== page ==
Movement and Maneuver. This function includes moving or deploying forces into an operational area and maneuvering to achieve objectives. In developing plans ranging from freedom of navigation to those intended to prevent a crisis from worsening and allow for de-escalation (flexible deterrent options), IJF will provide a means for commanders to more tightly align the movement of forces with information activities to influence relevant actors. Every physical activity has an informational component.
Protection. The protection function in part includes conserving the joint force’s fighting potential by making friendly forces difficult to locate and strike. Integration of protection and information—particularly regarding military deception and operations security (OPSEC)—will be critical to antiaccess/area-denial operations, where the joint force will have to maneuver undetected over strategic distances through multiple domains.
Sustainment. Sustainment is the provision of logistics and personnel services necessary to extend operational reach. Management of information and information systems is critical to sustainment and will be a significant target of adversary attack. Thus, commanders must integrate OPSEC into sustainment planning as they do in planning other aspects of operations.
In addition to enhancing joint warfighting today, IJF in joint doctrine will play a significant role in three ways. First, while policy generally drives doctrine, on occasion a new application of an extant capability within doctrine may require the creation of policy. In the coming months, senior-level forums (for example, the Information Operations Executive Steering Group) comprised of policymakers, operators, and doctrine developers can be expected to work collaboratively to develop effective and integrated policy and doctrine for the joint force.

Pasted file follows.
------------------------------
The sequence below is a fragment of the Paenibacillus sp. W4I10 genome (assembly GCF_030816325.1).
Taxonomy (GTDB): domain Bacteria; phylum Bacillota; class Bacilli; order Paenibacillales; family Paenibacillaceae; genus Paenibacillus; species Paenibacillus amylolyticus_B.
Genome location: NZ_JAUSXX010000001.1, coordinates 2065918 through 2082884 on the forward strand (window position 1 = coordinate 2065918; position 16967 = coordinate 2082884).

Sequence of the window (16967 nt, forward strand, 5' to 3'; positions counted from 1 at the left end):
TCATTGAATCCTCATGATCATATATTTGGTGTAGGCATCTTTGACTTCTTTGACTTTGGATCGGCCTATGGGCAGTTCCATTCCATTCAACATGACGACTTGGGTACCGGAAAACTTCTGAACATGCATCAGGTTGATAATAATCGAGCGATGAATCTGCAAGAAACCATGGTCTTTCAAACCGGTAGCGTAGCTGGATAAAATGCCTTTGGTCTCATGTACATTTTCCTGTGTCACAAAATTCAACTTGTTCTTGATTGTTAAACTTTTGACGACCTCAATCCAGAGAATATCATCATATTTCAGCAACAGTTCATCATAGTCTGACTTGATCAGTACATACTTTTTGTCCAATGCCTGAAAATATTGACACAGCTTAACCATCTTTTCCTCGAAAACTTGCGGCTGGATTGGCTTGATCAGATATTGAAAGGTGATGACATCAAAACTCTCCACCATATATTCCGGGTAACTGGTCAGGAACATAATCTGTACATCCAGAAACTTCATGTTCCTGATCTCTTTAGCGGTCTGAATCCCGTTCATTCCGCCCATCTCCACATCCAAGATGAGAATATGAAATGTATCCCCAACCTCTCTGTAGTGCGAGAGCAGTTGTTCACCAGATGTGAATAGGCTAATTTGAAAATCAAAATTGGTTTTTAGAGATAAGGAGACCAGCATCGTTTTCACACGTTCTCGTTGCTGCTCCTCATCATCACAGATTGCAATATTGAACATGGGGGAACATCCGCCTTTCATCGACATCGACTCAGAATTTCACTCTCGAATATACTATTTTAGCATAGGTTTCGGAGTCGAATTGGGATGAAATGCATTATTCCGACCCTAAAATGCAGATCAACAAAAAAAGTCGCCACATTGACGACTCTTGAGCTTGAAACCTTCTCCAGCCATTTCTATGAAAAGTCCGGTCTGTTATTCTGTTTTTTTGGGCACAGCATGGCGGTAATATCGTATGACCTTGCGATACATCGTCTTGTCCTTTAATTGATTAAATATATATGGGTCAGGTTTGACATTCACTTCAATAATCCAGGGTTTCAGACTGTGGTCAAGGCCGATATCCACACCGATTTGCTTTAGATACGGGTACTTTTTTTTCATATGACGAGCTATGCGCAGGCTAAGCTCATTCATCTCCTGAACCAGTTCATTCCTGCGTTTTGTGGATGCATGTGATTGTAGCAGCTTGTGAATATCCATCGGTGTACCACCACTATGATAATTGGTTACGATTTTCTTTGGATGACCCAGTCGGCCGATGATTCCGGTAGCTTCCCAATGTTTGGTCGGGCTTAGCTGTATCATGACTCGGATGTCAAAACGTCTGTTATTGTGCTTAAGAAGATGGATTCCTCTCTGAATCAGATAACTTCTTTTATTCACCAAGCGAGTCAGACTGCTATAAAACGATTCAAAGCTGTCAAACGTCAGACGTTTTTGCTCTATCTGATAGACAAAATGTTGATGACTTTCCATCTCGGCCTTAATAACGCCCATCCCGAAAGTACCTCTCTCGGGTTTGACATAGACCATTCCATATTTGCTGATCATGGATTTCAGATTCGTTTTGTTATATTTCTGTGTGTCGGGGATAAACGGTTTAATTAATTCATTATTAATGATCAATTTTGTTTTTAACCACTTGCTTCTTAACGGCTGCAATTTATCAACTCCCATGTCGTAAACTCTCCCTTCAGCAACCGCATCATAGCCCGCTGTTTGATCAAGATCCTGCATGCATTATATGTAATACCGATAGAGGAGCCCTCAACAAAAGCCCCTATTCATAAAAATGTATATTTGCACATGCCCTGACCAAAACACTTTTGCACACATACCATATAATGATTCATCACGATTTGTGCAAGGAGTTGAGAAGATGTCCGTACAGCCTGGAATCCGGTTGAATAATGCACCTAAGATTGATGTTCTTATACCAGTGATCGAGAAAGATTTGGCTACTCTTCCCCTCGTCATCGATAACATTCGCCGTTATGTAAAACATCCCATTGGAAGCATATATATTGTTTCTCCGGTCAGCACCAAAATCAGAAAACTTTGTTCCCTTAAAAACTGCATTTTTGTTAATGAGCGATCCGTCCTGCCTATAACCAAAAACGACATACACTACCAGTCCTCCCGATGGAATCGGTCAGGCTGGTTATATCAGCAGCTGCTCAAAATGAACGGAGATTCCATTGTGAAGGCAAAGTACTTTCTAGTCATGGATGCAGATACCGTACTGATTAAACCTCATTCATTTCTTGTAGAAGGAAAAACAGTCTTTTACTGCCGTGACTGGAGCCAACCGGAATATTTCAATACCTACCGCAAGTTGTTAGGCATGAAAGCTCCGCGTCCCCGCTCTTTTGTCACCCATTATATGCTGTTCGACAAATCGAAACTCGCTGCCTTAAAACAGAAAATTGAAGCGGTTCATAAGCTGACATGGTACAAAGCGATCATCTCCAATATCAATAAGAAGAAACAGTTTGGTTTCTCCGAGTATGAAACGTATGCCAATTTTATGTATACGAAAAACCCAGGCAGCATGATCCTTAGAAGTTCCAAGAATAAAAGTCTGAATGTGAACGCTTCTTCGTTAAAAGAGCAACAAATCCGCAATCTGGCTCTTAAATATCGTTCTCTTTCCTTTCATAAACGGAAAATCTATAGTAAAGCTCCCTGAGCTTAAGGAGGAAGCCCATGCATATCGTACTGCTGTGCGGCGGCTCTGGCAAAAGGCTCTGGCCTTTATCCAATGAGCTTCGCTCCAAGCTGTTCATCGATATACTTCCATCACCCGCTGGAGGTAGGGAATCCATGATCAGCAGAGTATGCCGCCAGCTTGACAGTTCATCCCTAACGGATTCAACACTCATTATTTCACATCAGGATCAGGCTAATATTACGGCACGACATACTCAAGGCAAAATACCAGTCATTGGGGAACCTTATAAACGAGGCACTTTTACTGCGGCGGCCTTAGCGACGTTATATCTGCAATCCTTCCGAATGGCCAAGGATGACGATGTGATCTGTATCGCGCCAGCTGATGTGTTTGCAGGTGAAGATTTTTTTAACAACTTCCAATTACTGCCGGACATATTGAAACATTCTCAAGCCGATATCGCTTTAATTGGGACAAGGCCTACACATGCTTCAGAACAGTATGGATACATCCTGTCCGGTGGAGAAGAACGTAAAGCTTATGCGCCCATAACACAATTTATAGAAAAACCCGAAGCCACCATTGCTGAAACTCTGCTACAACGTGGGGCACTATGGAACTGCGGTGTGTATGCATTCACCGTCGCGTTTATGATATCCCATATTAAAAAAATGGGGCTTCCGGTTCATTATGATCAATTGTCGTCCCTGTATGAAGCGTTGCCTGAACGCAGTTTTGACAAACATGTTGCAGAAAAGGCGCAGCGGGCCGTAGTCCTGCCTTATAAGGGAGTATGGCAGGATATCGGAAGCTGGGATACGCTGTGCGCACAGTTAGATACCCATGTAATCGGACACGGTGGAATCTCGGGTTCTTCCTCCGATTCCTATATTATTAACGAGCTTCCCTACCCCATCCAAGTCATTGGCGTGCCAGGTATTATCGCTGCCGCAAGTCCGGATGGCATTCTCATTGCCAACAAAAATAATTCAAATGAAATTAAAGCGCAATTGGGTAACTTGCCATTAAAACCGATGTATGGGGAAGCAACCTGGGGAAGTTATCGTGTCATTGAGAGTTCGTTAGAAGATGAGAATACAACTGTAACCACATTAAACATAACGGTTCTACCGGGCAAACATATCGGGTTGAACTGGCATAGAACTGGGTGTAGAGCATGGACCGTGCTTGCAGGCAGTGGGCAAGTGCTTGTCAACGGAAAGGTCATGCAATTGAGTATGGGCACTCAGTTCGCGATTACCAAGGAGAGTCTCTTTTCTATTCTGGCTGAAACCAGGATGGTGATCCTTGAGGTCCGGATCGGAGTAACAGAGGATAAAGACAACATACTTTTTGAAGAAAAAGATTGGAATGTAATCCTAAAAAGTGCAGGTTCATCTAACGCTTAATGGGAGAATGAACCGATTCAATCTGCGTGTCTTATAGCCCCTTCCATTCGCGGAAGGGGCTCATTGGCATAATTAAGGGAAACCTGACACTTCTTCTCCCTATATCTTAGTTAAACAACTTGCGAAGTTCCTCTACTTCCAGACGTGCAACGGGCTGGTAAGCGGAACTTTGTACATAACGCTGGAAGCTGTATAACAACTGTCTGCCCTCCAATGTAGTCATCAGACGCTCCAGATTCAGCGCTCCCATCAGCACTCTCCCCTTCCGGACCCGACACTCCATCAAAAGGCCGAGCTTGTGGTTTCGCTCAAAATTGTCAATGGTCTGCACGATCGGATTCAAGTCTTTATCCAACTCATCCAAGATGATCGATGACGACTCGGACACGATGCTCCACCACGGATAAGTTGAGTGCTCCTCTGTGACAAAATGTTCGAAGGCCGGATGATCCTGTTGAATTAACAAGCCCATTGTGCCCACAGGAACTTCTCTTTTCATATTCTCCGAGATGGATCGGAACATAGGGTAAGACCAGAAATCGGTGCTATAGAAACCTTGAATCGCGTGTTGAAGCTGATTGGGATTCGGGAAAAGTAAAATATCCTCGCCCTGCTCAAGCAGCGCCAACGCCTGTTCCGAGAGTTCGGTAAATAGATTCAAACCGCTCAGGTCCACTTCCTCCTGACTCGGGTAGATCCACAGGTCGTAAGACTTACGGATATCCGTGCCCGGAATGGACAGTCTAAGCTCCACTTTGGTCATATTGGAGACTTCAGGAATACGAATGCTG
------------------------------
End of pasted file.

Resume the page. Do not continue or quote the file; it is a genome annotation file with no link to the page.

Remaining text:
Second, joint doctrine provides the foundation for joint training and education. As such, curricula from precommissioning programs to general and flag officers continuing education programs will be revised to reflect the informational aspects of all military activities.
Finally, while not the explicit goal of IJF, its incorporation into joint doctrine opens the possibility for changing the way DOD programs and budgets for operations in the IE. Joint functions are generally aligned with Joint Capability Areas (JCA), which are collections of like-capabilities functionally grouped to support capability analysis and investment decisionmaking. JCAs are aligned with Functional Capability Boards, which assist the Chairman in accomplishing his statutory responsibilities of assessing risk and making programmatic recommendations. Now that information is a joint function, changes within the Planning, Programming, and Budgeting Execution process could follow, making needed investments for operations in the IE more visible (such as creating a separate Information JCA).
The integration of the IJF with the other six joint functions offers new opportunities for developing and conducting operational art and design. IJF will result in the development of executable plans to deal with future conflicts that are TMM in nature. Moreover, given the importance of joint doctrine to other foundational aspects of combat power and the way in which DOD accomplishes programming and budgeting actions, IJF will serve to create a joint force of tomorrow more capable of and organized to leverage the inherent informational aspects of all military activities to achieve the commander’s objectives and enduring strategic outcomes. The ultimate result will be that joint force commanders are able to dominate the informational aspect of their operating environment (the IE) the same way they dominate land, sea, air space, and cyberspace. JFQ
1 Posture Statement of General Joseph F. Dunford, Jr., before the Senate Armed Services Committee, March 17, 2016.
2 Joint Concept for Operating in the Information Environment (Washington, DC: The Joint Staff, September 1, 2017, draft version 0.80).
3 General Sir Rupert Smith described this construct as “war amongst the people.” See Rupert Smith and Ilana Bet-El, “Military Capabilities for War Amongst the People,” in Adapting America’s Security Paradigm and Security Agenda, ed. Roy Godson et al. (Washington, DC: National Strategy Information Center, 2011).
4 Joint Publication 1, Doctrine for the Armed Forces of the United States (Washington, DC: The Joint Staff, March 25, 2013).
5 David L. Goldstein, Enhancing Multi-Domain Command and Control . . . Tying It All Together, U.S. Air Force Focus Area (Washington, DC: Headquarters Department of the Air Force, 2017); and Mark A. Milley, Multi-Domain Battle: Combined Arms for the 21st Century (Washington, DC: Headquarters Department of the Army, February 2017).